And remember, just like in fictional filmmaking, what you leave out is as important as what you put in.

The real beauty of this book, however, is that even if you never make a documentary yourself, it helps you appreciate the genre as a viewer with a new understanding.
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Most Recent Customer Reviews
5.0 out of 5 stars A must read for independent documentary makers!
The best book on documentary making I have ever read. I really needed to read this! Changed my whole perspective on the storytelling behind the facts. Thank you Sheila!
Published 3 months ago by Jamie Roberts
5.0 out of 5 stars Well written and well detailed
Enjoying this book very much. The writing is personable while providing solid information. If you want your documentaries to be more interesting, attract more attention, read this... Read more
Published 4 months ago by LiveSearch
5.0 out of 5 stars Helped me create a compelling branded documentary
I went through this book during writing, production and editing of a branded doc in Greece. It made all the difference in the world and helped me see the real story to be told,... Read more
Published 4 months ago by Panos Sambrakos
4.0 out of 5 stars Helpfull
I am using it for my Documentary Scriptwriting class and it is easy to understand and interesting. Love to read it on kindle.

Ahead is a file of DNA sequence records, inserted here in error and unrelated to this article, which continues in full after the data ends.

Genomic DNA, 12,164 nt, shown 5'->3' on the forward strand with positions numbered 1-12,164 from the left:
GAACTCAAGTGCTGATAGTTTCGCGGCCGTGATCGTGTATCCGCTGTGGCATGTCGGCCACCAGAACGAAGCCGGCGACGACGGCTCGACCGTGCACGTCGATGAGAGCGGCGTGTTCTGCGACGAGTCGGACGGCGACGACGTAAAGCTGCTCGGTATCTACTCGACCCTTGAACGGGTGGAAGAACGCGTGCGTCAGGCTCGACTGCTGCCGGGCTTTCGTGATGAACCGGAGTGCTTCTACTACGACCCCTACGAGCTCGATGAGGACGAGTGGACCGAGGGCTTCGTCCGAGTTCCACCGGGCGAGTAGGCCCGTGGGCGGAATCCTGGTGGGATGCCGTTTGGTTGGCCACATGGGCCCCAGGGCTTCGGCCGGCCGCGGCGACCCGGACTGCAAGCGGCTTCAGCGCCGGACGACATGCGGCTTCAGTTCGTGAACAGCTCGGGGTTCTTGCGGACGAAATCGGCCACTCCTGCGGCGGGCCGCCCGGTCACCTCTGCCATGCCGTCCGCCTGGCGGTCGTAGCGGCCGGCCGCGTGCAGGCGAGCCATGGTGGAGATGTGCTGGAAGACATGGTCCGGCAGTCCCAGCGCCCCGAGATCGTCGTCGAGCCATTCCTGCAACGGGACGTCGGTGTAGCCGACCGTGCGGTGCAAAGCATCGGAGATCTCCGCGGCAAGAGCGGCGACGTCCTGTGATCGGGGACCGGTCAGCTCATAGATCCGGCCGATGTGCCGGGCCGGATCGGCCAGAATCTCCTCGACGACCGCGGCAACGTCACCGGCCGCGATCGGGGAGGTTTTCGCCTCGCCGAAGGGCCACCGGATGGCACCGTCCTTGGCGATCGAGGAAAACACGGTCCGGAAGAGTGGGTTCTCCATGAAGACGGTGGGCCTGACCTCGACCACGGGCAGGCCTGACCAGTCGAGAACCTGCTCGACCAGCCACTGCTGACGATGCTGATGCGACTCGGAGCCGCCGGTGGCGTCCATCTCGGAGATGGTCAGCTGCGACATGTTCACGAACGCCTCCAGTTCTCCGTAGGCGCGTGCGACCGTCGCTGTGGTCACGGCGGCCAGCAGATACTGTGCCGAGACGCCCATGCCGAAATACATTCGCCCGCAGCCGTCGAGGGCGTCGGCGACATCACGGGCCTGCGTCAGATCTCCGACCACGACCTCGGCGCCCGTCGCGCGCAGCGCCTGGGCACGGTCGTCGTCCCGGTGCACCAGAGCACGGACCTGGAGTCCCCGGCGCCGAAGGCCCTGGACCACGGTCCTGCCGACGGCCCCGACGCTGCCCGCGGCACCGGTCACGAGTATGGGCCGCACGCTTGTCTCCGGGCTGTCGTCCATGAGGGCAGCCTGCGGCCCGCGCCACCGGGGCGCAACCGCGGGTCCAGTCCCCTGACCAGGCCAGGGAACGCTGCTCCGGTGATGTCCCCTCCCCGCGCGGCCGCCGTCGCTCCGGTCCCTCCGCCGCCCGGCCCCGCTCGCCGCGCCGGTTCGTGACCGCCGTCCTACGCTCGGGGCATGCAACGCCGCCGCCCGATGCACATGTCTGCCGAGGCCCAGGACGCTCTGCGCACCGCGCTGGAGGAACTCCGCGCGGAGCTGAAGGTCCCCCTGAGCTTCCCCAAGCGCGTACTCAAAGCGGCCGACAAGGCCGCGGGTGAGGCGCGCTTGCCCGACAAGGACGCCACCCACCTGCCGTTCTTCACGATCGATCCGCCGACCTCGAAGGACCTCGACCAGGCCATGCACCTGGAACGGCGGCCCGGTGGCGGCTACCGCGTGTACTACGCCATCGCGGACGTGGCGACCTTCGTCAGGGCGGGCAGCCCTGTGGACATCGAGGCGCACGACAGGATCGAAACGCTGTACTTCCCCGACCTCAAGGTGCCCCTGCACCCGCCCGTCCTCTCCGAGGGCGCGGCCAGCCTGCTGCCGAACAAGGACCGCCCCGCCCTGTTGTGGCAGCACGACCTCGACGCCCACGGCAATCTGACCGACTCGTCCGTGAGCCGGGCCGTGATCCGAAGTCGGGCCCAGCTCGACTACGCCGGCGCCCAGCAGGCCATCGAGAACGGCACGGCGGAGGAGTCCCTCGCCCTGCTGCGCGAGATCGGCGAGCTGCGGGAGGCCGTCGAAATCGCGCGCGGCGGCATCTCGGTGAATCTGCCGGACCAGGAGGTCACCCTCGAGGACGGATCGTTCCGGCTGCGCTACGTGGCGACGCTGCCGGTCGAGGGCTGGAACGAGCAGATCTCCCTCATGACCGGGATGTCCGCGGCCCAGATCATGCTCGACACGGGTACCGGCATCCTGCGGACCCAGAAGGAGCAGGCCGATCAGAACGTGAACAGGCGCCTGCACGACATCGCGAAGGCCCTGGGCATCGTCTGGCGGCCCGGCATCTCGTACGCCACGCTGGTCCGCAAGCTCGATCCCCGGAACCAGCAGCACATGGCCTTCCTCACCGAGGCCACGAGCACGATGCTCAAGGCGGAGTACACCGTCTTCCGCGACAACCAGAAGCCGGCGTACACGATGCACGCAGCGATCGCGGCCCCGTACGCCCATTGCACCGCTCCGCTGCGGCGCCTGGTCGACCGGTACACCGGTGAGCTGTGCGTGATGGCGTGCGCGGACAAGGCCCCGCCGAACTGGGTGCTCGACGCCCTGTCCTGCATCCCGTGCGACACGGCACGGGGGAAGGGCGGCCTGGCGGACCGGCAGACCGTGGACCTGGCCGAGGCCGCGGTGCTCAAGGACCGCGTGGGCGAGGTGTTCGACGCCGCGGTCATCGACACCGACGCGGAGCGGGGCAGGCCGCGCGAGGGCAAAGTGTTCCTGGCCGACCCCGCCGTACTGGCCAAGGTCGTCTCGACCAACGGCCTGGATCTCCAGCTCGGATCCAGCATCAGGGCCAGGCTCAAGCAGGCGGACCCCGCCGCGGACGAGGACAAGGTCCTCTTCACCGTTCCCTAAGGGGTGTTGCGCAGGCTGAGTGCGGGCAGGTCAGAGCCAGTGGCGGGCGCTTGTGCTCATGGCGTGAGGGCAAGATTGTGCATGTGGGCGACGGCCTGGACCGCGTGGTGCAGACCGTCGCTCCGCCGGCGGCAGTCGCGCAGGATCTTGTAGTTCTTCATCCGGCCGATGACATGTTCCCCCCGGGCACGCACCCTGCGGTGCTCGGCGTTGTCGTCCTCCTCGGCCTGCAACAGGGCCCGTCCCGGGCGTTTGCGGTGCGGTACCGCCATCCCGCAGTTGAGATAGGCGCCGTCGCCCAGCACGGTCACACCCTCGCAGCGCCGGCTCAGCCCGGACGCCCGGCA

Published 5 months ago by stephanie viteri
5.0 out of 5 stars Very useful.
Very useful. Full of really good tips for those interested in the art of writing a documentary video. Lots of good examples.
Published 7 months ago by Amazon Customer
5.0 out of 5 stars Great Book.
This book is a gem of practical actionable advice to get your documentary made. Wish I read it before I began my first documentary. Read more
Published 7 months ago by Michael G.
5.0 out of 5 stars For Anymone interested in learning about Documentaries
I enjoyed reading this book. It gives information about how to create dynamic storytelling through the use of non fiction film.
Published 9 months ago by DazzleGirl
5.0 out of 5 stars Excellent and important book
This book does a great job of reminding us of the importance of story and other techniques in documentary that are generally associated with feature films. Read more
Published 11 months ago by International business traveler
5.0 out of 5 stars Good
The book looks new and no mark on it. And the price is much more cheap than it in the book store.
Published 11 months ago by Chenli Ke
5.0 out of 5 stars Great book
This book is a must have book. Very informative. The structure on how the book is written, is engaging. It's provides good tips, and things to look out for.
Published 13 months ago by Azariah Oldacre